If you’d like to form successful habits, you need to know what motivates you.

A recent study showed that heavy cellphone users report higher anxiety levels and dissatisfaction with life than their peers who use their phones less often – and another showed a correlation between stress levels and the barrage of alerts and notifications.  This app automatically tracks how much you use your iPhone or iPad each day and helps you set limits.

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Written by Mike Torres

March 22nd, 2015 at 8:47 pm

Creativity Myths, Decision Fatigue, and Gluten-Free Fanatics (Sunday Reads #10)

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Welcome to Sunday Reads on Refocuser, a collection of weekly links from around the web to help you do incredible things.  These links span topics like creativity, performance, focus, exercise, nutrition, and positivity.

Join thousands of other readers by subscribing to this blog and email newsletter or by following @Refocuser on Twitter.  If you’re receiving this in your email inbox, spread the love and forward it to a friend.

On Creative Work

If you still think you couldn’t possibly be creative, the 5 Creativity Myths You Need to Stop Believing should help.

One of the most important thing you can do for lifelong learning & creativity is to read a lot.  According to Warren Buffett, knowledge builds up like compound interest and reading is the mechanism to enable it.  This article introduces the 10% Rule; a new system for reading more books on Amazon’s Kindle.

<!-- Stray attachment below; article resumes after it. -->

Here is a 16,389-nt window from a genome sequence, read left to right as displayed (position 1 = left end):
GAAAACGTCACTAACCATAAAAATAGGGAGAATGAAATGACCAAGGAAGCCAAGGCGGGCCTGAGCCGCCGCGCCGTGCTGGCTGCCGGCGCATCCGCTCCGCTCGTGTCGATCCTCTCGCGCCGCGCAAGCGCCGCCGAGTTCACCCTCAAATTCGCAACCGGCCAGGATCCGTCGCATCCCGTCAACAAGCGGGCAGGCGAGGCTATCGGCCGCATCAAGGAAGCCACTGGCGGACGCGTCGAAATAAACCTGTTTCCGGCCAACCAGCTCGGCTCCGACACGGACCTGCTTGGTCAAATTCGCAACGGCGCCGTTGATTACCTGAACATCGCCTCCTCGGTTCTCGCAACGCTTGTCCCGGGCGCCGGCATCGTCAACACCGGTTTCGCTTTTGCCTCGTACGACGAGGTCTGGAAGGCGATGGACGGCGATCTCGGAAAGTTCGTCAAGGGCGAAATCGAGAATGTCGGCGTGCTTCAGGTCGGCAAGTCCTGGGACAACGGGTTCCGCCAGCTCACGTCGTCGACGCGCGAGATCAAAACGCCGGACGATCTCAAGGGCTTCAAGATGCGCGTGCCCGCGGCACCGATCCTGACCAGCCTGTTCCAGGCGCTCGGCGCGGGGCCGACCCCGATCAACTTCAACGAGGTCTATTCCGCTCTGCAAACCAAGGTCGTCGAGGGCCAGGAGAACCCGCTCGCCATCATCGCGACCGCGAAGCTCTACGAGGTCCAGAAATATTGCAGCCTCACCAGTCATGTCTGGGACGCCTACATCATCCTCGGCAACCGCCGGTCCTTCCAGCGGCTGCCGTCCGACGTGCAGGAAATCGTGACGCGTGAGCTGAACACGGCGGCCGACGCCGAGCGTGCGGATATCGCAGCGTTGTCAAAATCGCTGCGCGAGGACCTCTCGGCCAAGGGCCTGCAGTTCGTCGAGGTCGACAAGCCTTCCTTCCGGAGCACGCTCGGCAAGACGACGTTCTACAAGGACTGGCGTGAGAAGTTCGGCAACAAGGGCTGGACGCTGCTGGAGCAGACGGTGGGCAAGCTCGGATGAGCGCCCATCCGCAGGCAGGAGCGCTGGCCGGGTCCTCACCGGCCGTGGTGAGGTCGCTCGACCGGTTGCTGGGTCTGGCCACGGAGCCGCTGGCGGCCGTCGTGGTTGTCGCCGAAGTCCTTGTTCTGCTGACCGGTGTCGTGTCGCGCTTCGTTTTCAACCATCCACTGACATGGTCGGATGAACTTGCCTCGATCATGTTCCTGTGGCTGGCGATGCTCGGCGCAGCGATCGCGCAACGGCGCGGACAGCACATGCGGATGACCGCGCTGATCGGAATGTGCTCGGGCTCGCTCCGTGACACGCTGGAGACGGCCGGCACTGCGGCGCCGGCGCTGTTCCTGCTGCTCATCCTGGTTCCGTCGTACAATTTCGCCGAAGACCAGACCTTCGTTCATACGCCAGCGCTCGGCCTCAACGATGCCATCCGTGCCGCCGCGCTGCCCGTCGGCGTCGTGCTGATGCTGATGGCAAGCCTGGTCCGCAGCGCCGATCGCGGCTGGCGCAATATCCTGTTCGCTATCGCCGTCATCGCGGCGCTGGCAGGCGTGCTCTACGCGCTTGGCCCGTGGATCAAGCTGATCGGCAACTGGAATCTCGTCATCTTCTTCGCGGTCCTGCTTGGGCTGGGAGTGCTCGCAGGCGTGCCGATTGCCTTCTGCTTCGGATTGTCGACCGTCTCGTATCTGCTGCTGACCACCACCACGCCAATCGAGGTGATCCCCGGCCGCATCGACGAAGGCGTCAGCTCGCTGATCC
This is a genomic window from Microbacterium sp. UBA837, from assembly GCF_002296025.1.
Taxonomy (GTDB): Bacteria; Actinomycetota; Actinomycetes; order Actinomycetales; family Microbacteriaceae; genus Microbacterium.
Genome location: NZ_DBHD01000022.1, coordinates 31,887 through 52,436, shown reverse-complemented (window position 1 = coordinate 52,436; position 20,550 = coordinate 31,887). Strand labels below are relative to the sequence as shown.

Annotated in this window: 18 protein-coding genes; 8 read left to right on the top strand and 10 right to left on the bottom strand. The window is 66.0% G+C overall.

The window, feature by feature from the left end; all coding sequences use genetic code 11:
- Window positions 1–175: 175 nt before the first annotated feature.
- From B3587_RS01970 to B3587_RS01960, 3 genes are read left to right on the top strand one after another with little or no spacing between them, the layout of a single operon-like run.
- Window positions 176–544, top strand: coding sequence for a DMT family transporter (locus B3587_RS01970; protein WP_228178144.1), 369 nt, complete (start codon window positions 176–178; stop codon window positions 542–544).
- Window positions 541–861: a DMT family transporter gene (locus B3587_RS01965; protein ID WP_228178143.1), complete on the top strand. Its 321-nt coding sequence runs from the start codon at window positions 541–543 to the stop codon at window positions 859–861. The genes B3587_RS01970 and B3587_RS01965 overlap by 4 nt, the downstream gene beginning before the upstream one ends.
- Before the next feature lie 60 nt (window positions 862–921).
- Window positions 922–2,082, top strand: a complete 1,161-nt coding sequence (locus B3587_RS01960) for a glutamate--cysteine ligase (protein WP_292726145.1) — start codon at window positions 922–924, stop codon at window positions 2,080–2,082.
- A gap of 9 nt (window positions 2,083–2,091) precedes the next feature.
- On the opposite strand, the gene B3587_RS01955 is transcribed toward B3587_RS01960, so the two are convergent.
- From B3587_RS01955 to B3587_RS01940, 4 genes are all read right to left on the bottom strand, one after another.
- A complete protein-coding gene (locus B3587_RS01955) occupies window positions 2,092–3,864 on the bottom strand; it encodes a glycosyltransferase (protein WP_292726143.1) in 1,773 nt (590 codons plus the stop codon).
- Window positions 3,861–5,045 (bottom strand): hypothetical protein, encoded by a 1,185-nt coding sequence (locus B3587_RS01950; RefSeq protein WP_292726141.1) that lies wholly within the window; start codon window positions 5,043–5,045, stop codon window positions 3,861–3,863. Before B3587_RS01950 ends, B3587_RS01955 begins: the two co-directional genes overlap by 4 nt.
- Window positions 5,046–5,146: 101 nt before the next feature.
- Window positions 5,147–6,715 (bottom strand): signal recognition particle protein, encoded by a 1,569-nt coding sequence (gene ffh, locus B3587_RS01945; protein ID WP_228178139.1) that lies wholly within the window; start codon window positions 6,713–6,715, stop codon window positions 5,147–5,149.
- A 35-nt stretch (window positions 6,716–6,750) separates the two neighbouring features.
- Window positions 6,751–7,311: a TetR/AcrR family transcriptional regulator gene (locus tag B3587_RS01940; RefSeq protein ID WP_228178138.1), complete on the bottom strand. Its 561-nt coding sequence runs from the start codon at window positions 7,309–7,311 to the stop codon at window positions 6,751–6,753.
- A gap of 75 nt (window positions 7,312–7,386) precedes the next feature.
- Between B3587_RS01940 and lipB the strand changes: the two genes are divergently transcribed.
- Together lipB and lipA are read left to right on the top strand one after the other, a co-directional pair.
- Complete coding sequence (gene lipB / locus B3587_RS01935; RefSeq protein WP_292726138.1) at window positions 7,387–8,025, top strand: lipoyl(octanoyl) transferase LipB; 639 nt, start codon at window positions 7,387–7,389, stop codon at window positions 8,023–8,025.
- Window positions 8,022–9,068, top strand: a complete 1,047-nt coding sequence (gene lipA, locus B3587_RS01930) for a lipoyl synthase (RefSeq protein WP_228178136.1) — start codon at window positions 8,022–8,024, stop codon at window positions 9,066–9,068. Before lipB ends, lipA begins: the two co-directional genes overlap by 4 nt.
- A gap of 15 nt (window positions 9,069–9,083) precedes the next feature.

Omar Shahine tells us how to hit Inbox Zero every time you check your email.  I bounce at zero daily most days, but I haven’t tried this approach yet.

Children are natural born mindfulness practitioners.  So perhaps you could learn mindfulness by watching a child.

Great write-up on Farnham Street on Carol Dweck’s Growth Mindset vs. Fixed Mindset research.  If you’re a parent, you need to read this.  Everybody else should as well 😉

A short analysis of INTJ, a specific Myers-Briggs Type Indicator that I just happen to be.  “They tend to be both methodical and perfectionistic, and they have the drive to put their ideas into action and the persistence to realize their dreams.”  I’ll take that.  There are articles on other personality type indicators linked from that article as well.

Could your company have 9-5 hours, a full hour for lunch every day, 5-7 weeks of annual vacation, and zero email on nights and weekends… and still thrive?  Tony Schwartz believes so.